The flexibility and customizability of Centreon's reports, analytics, and dashboards are good. It is of very great value that we can create a graphic map. It gives a good understanding to managers and directors about the importance of monitoring within the company and, as a system engineer, to have a very efficient vision of what is happening when your app is not working. You can be informed before your customers. Afterward as well, you can better communicate with your customers and can let them know that you are resolving the problem. It's the best tool on the market for that at the moment.

It's not sufficient to have only this tool if you would like to anticipate a lot of problems. You can add other tools. However, it’s really useful in particular to keep this tool and to understand where the problem is, and who’s working on it. It's important that the company invests money in monitoring tools and the business.

Centreon's dashboards help you see all of your customers in one place. We use only one dashboard for some applications. For example, we made a dashboard for a critical app with all of the equipment of the app as the server. We put everything on the map. I work only with IT teams with interns. I don't work in an IT department or work with professional customers, so it’s hard to assess dashboards fully.

We use Centreon Plugin Packs Connectors, for the database with our SQL. It was very comfortable to use the plugin directly and it was very simple to implement.

Certain devices and equipment have plugin packs that helped our organization support and/or integrate. For example, a Windows Server component, and a Linux component. We have some tools in which we know what we need to supervise on a server for the database. We have some metrics that we are using, however, it’s easier with the pack.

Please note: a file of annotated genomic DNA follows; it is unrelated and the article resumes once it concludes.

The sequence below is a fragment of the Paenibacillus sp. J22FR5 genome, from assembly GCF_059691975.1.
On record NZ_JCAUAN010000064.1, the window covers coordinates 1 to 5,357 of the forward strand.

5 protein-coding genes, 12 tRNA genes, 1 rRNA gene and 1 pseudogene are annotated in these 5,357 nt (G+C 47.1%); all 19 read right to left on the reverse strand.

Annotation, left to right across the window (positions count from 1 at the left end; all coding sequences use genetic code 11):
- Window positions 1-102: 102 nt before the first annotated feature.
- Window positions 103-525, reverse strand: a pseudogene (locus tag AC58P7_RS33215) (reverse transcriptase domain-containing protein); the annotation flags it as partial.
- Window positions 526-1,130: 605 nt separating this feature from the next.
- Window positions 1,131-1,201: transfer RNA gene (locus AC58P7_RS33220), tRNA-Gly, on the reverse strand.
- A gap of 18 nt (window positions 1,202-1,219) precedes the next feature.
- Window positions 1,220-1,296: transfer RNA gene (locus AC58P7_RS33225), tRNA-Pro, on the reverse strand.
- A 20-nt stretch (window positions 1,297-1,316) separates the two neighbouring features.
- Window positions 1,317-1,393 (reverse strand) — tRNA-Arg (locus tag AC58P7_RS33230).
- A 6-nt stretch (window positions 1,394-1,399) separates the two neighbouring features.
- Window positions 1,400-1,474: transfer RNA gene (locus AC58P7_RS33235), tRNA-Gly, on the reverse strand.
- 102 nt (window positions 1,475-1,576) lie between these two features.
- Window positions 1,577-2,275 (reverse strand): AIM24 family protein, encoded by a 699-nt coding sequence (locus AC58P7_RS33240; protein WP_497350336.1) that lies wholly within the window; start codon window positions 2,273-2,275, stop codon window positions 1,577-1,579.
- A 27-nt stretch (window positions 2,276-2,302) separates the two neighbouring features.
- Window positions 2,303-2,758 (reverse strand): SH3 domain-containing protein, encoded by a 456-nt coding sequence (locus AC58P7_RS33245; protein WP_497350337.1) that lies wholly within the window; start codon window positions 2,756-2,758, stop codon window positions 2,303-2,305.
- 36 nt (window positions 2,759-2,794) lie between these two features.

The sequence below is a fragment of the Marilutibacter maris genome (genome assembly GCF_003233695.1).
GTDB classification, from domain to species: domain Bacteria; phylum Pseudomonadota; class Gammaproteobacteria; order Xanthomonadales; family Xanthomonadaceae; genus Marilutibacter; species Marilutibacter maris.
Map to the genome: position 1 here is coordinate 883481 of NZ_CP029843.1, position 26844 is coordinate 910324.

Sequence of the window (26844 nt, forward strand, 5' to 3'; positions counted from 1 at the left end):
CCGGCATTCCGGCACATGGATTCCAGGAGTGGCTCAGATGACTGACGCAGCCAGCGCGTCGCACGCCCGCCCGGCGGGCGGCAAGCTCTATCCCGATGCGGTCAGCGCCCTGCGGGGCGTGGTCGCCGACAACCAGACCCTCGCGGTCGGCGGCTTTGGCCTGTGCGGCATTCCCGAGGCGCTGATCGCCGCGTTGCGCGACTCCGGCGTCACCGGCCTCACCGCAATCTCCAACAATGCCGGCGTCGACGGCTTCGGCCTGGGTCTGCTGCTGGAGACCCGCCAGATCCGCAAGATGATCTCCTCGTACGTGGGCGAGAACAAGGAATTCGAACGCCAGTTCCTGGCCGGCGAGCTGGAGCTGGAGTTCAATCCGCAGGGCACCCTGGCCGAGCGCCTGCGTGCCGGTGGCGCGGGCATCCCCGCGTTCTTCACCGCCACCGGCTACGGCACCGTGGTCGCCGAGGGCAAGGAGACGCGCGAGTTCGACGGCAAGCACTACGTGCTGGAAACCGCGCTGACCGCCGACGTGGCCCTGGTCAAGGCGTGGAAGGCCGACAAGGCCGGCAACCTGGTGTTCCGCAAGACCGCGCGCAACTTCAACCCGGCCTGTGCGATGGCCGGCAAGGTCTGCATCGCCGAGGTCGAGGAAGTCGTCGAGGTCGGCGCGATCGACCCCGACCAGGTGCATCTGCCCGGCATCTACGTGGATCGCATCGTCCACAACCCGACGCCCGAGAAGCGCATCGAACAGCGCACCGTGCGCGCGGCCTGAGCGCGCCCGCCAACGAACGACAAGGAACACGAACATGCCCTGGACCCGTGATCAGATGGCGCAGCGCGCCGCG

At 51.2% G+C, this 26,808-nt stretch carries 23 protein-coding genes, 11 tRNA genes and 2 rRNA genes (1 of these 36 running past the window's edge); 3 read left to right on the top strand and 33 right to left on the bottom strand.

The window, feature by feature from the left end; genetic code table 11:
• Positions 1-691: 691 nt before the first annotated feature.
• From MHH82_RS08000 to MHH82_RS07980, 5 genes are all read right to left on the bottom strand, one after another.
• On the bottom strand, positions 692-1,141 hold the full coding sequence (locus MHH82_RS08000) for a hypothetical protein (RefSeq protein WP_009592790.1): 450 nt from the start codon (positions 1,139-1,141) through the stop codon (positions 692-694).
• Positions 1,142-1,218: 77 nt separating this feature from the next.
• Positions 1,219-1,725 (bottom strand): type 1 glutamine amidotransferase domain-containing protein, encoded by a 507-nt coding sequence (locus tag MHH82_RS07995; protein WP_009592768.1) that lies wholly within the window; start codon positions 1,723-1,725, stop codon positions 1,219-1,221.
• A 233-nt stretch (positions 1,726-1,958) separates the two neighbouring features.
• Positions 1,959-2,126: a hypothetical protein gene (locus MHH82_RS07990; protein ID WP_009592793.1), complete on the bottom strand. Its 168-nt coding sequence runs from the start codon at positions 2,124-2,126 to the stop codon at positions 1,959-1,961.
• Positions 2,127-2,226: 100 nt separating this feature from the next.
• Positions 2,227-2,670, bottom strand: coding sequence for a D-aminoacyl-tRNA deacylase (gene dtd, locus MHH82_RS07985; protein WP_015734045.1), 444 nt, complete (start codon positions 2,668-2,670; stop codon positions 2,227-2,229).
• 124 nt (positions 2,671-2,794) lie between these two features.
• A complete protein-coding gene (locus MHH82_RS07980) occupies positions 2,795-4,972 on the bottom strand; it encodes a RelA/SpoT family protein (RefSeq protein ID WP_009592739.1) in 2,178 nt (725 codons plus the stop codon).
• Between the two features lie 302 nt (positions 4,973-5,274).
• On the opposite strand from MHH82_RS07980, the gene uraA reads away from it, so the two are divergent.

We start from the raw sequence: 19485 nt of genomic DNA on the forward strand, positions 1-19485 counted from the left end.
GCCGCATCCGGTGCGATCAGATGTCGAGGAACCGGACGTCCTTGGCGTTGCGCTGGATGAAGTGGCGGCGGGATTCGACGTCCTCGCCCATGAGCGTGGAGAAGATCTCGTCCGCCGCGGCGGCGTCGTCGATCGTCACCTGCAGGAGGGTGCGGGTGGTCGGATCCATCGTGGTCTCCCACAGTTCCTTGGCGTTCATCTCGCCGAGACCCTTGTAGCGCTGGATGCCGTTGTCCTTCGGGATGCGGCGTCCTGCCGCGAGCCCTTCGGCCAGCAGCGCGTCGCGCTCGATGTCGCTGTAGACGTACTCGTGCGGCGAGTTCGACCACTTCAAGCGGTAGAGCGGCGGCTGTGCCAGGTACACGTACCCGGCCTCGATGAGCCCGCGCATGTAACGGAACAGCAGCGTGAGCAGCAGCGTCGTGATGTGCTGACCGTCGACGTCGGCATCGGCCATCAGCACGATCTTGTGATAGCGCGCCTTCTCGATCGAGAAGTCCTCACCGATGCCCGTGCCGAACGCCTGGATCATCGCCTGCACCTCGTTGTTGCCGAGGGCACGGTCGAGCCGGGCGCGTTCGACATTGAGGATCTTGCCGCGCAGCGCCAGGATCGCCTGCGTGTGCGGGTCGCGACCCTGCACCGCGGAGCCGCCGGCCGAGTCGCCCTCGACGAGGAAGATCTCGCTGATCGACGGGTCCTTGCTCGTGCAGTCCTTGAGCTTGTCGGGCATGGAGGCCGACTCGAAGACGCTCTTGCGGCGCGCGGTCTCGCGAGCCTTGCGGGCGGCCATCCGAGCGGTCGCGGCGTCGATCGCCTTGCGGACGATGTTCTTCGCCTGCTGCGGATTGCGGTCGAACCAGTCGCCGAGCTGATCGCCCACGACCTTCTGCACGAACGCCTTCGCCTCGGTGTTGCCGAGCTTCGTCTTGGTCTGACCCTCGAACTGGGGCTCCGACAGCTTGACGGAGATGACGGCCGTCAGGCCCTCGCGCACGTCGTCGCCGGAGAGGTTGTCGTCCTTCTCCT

We can implement a project very fast and we don't have many things to think about. There's no fear of forgetting something important. It was very comfortable and to use with all the free components it has.

It’s important that we have ready-to-use connectors and integrations for helping to provide a clear, comprehensive view of our organization. It's very easy, and it's not very complicated to implement. It's very well developed, and you can be confident using it.

We did use Anomaly Detection to help alert unusual dysfunctional behavior. It was a project, however, we don't use it every day. It was a project that we developed for the ability to anticipate some problems in the IT system. For example, a server that will be crushed or a problem with the CPU. There are some tools that can alert us about future issues. However, I haven’t fully implemented anything due to a lack of time.

Centreon is great for helping to monitor our IT infrastructure and cloud-to-edge and providing holistic visibility. It's very efficient. It's graphically very simple to find task user information. 

Another thing that we love about it, is when we work for example, with the Army, they prefer to work with French projects yet take, for example, a US solution. It's great in France to use a French project.

For more than ten years they’ve developed new things every year. They like to always be on the top of the market with their project, and the progress they make year after year is incredible. Three years ago, I discovered that if we have money to spend with them, they have some teams of developers and we can share with them our budget and they can then develop something directly for our company. Afterward, they’ll use part of the work to improve themselves. I found this a very smart way of working.

Centreon helped measure service performance by modeling IT service maps for business-critical IT workflows. It was more informative according to my use case. We can make some weekly reports, daily reports, or monthly reports.

Centreon is great for helping to drive business performance and excellence and aligning IT operations with business objectives. It improved performance in terms of understanding the past. If it's very well configured, someone can fix a problem quickly. There is some progress that can be made in anticipating the future and trying to improve the performance of the future as a company to avoid problems and prevent incidents before they arise.